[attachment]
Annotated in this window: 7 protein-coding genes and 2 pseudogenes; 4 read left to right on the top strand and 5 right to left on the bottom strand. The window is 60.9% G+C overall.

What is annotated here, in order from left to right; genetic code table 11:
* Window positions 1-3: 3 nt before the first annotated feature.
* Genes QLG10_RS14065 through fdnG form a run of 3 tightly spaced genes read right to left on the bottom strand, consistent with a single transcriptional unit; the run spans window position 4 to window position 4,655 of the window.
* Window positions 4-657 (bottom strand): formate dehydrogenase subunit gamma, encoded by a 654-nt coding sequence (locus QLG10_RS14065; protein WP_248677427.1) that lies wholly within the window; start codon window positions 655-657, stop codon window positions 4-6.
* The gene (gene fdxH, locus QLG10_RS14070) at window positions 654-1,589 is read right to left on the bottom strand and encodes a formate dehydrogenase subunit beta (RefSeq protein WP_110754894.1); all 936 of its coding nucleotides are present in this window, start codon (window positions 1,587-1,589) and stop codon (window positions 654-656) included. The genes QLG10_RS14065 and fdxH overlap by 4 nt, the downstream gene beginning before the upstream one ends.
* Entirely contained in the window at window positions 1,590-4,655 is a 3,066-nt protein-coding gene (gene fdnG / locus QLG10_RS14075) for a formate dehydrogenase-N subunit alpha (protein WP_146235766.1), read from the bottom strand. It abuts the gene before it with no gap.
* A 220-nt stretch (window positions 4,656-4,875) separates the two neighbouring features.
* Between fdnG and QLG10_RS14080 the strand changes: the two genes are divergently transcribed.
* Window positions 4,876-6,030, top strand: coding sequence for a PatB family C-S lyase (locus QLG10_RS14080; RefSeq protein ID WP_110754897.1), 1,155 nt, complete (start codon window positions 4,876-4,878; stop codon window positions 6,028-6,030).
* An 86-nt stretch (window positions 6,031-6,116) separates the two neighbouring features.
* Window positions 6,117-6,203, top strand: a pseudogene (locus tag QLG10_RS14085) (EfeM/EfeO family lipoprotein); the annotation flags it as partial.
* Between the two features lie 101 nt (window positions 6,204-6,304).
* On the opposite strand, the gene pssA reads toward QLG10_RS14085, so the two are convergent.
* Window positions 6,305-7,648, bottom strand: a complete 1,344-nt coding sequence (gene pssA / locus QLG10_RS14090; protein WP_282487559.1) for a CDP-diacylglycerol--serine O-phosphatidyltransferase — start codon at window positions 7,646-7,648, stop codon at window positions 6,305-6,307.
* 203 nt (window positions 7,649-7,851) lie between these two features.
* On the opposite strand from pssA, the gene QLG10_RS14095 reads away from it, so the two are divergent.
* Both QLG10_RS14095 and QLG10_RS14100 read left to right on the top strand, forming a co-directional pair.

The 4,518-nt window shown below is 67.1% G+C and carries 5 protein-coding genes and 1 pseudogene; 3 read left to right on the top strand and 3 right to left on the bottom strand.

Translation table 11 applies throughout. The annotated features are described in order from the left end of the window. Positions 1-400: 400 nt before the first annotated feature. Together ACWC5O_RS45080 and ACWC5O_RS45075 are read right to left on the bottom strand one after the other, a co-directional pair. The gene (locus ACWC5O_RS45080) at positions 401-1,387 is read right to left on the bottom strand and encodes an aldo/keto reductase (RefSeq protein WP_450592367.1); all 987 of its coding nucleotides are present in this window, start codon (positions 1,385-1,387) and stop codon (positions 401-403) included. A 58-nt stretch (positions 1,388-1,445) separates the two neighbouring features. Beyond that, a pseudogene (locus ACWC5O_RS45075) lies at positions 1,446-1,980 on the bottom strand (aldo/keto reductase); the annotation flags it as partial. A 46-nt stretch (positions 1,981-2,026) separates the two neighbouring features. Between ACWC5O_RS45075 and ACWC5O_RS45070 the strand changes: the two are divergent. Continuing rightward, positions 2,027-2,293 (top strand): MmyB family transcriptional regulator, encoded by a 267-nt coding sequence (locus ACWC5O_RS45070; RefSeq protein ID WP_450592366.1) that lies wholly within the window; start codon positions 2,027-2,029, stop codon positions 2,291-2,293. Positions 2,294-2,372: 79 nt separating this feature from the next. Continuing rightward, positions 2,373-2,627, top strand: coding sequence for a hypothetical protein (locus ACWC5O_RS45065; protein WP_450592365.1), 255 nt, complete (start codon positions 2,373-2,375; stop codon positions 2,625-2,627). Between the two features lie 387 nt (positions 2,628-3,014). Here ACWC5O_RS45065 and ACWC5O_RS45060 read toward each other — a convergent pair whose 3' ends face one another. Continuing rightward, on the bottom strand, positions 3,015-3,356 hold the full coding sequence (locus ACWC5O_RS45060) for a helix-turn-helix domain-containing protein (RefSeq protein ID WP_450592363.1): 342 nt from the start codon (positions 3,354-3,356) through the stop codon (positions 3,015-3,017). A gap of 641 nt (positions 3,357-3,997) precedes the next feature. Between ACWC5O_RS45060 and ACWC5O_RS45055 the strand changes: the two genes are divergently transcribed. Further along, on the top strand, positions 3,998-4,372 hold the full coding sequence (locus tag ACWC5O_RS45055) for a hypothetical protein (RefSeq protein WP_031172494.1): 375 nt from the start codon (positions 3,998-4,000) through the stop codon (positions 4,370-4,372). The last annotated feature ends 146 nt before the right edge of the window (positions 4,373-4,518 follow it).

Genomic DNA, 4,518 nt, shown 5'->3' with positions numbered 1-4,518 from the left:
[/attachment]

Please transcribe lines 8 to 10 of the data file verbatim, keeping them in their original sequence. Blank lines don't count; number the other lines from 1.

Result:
* A 220-nt stretch (window positions 4,656-4,875) separates the two neighbouring features.
* Between fdnG and QLG10_RS14080 the strand changes: the two genes are divergently transcribed.
* Window positions 4,876-6,030, top strand: coding sequence for a PatB family C-S lyase (locus QLG10_RS14080; RefSeq protein ID WP_110754897.1), 1,155 nt, complete (start codon window positions 4,876-4,878; stop codon window positions 6,028-6,030).